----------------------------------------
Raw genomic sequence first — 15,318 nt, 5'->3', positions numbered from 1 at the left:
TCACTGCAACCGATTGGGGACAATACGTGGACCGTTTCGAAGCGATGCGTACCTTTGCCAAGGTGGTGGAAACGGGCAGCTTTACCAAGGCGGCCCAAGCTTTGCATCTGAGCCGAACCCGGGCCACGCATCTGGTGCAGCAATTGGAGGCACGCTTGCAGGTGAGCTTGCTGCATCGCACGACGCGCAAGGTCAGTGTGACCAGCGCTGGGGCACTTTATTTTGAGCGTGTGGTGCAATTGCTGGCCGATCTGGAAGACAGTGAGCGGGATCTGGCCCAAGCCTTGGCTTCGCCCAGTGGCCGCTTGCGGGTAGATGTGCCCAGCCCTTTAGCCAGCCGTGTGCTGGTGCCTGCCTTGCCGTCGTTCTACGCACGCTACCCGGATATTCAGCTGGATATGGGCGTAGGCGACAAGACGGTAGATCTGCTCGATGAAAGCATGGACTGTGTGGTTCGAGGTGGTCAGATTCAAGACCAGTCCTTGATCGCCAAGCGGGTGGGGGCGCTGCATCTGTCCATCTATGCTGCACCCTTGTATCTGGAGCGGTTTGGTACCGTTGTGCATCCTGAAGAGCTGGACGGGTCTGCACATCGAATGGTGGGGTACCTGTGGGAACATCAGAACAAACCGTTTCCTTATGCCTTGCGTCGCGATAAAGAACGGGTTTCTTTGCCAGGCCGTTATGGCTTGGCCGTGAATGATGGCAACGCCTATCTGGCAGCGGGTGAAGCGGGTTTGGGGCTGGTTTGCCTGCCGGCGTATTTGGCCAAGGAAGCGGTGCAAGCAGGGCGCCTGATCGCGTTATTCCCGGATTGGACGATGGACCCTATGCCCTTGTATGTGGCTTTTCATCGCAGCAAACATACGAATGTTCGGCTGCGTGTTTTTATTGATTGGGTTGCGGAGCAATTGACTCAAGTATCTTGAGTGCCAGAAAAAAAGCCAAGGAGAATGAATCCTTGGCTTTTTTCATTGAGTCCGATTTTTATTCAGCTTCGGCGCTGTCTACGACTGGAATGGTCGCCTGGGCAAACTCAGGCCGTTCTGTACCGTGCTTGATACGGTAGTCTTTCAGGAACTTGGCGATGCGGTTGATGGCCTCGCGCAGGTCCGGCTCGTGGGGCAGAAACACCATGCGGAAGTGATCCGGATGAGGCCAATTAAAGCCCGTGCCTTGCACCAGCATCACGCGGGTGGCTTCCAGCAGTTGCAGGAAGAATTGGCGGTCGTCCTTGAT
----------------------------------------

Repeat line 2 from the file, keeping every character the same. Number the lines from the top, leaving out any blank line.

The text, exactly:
TCACTGCAACCGATTGGGGACAATACGTGGACCGTTTCGAAGCGATGCGTACCTTTGCCAAGGTGGTGGAAACGGGCAGCTTTACCAAGGCGGCCCAAGCTTTGCATCTGAGCCGAACCCGGGCCACGCATCTGGTGCAGCAATTGGAGGCACGCTTGCAGGTGAGCTTGCTGCATCGCACGACGCGCAAGGTCAGTGTGACCAGCGCTGGGGCACTTTATTTTGAGCGTGTGGTGCAATTGCTGGCCGATCTGGAAGACAGTGAGCGGGATCTGGCCCAAGCCTTGGCTTCGCCCAGTGGCCGCTTGCGGGTAGATGTGCCCAGCCCTTTAGCCAGCCGTGTGCTGGTGCCTGCCTTGCCGTCGTTCTACGCACGCTACCCGGATATTCAGCTGGATATGGGCGTAGGCGACAAGACGGTAGATCTGCTCGATGAAAGCATGGACTGTGTGGTTCGAGGTGGTCAGATTCAAGACCAGTCCTTGATCGCCAAGCGGGTGGGGGCGCTGCATCTGTCCATCTATGCTGCACCCTTGTATCTGGAGCGGTTTGGTACCGTTGTGCATCCTGAAGAGCTGGACGGGTCTGCACATCGAATGGTGGGGTACCTGTGGGAACATCAGAACAAACCGTTTCCTTATGCCTTGCGTCGCGATAAAGAACGGGTTTCTTTGCCAGGCCGTTATGGCTTGGCCGTGAATGATGGCAACGCCTATCTGGCAGCGGGTGAAGCGGGTTTGGGGCTGGTTTGCCTGCCGGCGTATTTGGCCAAGGAAGCGGTGCAAGCAGGGCGCCTGATCGCGTTATTCCCGGATTGGACGATGGACCCTATGCCCTTGTATGTGGCTTTTCATCGCAGCAAACATACGAATGTTCGGCTGCGTGTTTTTATTGATTGGGTTGCGGAGCAATTGACTCAAGTATCTTGAGTGCCAGAAAAAAAGCCAAGGAGAATGAATCCTTGGCTTTTTTCATTGAGTCCGATTTTTATTCAGCTTCGGCGCTGTCTACGACTGGAATGGTCGCCTGGGCAAACTCAGGCCGTTCTGTACCGTGCTTGATACGGTAGTCTTTCAGGAACTTGGCGATGCGGTTGATGGCCTCGCGCAGGTCCGGCTCGTGGGGCAGAAACACCATGCGGAAGTGATCCGGATGAGGCCAATTAAAGCCCGTGCCTTGCACCAGCATCACGCGGGTGGCTTCCAGCAGTTGCAGGAAGAATTGGCGGTCGTCCTTGAT